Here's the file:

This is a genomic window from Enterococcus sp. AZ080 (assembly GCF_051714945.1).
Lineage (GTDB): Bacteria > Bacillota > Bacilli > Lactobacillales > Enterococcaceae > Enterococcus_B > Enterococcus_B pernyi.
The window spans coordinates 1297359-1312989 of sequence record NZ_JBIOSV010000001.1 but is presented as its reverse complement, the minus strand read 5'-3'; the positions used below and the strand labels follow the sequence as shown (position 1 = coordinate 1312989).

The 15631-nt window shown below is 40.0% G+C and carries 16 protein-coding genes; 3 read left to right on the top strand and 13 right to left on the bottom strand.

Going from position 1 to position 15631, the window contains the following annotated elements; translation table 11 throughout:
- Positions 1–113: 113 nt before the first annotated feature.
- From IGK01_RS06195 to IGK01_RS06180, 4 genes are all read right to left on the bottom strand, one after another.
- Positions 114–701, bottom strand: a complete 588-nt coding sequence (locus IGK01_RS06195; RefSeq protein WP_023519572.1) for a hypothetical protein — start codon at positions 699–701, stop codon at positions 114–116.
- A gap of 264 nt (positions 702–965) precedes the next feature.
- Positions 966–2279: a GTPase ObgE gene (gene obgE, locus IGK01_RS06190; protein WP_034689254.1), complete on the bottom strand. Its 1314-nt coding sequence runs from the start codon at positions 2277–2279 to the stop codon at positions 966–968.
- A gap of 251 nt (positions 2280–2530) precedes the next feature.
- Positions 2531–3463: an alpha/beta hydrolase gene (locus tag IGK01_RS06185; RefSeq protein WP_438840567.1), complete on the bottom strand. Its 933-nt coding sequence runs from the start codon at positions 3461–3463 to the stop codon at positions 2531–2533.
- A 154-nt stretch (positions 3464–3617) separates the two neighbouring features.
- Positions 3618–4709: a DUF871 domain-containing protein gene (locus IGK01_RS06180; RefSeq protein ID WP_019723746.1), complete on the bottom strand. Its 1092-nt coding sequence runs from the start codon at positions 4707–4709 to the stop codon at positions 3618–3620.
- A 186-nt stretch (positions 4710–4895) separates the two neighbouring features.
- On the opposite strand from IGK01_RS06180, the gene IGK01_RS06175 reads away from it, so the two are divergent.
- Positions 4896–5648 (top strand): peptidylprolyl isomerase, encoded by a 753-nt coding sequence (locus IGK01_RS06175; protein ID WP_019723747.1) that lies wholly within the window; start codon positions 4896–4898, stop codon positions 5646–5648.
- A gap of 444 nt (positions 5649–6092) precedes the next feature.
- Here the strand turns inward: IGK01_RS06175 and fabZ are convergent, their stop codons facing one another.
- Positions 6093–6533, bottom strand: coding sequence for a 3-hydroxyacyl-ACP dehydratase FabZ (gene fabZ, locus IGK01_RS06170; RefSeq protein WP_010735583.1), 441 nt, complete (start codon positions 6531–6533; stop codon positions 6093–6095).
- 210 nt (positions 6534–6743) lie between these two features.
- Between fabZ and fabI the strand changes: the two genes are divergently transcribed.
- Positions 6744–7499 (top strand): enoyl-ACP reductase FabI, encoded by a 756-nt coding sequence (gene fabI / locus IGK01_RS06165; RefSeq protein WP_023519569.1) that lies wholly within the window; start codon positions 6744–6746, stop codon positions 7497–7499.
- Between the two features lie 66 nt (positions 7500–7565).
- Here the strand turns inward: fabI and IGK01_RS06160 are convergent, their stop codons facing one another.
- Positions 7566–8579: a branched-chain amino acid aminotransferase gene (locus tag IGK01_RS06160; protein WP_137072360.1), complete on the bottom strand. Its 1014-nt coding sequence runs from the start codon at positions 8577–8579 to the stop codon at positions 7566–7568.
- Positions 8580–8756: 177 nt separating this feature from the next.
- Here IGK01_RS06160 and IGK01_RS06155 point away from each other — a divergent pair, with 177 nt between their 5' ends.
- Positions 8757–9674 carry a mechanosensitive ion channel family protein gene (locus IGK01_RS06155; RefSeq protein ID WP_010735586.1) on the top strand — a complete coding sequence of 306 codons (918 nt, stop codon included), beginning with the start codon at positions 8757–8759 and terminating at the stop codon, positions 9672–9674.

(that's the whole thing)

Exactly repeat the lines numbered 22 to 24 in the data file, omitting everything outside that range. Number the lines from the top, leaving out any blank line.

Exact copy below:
- Between fabZ and fabI the strand changes: the two genes are divergently transcribed.
- Positions 6744–7499 (top strand): enoyl-ACP reductase FabI, encoded by a 756-nt coding sequence (gene fabI / locus IGK01_RS06165; RefSeq protein WP_023519569.1) that lies wholly within the window; start codon positions 6744–6746, stop codon positions 7497–7499.
- Between the two features lie 66 nt (positions 7500–7565).